cal-farm-threePublished in Benalla Ensign, Wednesday 16 November 2016

Local models of innovation in education in Indi, including the program offered to Year 9 students at Benalla P-12 College, could break down barriers to higher education faced by rural, regional and remote students.

This was the message for the Education and Training Minister Simon Birmingham, who visited Wodonga last week at the invitation of Independent Member for Indi Cathy McGowan.

‘‘Rural and regional education needs to be at the centre of higher education reform, so schools like Benalla P-12 College can continue to engage students with higher education,’’ Ms McGowan said.

‘‘The college has developed strong relationships with local organisations, such as the Tomorrow Today Foundation to address the challenges some of Benalla’s students face in remaining in higher education.

‘‘Through this partnership, students in the Hands-On Learning program recently built furniture for the new playground in the Botanical Gardens.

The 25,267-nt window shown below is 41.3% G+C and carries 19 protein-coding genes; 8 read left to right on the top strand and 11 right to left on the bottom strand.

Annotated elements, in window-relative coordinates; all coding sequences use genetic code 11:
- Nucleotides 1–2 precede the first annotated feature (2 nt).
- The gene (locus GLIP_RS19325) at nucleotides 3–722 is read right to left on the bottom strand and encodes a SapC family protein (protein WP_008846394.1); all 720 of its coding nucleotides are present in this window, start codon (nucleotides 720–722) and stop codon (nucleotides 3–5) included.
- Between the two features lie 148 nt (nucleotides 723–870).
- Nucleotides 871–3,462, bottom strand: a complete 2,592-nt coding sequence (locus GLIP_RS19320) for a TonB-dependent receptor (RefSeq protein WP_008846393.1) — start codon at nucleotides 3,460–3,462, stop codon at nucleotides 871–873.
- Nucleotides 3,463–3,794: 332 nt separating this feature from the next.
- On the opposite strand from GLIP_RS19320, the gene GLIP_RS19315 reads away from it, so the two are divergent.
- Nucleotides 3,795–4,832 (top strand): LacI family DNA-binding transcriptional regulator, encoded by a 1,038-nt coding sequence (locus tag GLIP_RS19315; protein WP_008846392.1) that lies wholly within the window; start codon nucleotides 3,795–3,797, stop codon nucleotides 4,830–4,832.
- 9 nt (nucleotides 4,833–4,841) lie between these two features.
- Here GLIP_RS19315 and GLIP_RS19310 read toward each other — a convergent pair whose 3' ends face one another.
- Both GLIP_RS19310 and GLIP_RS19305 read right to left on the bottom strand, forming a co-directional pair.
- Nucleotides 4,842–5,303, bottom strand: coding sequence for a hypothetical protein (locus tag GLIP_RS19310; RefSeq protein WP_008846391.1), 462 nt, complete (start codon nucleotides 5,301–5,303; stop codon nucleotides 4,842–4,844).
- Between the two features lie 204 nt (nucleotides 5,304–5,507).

‘‘The college also offers an intensive careers program to all Year 9 students.

‘‘The future of Australia relies on thriving rural, regional and remote communities, and education is the foundation of their success.

‘‘Benalla P-12 College is just one example of the education innovation that exists across Indi from the cradle to adulthood.

‘‘I’m encouraged by the minister’s commitment to listen to what the people who run and use programs tailored to local needs and strengths have to say.

‘‘This is the Indi way and the resulting models could have benefits for rural, regional and remote students nationally.

‘‘I want to work with the government to put rural and regional Australia at the centre of education policy.

‘‘When the policies are in place to help develop high quality education and research opportunities in rural and regional Australia, all of Australia will benefit.’’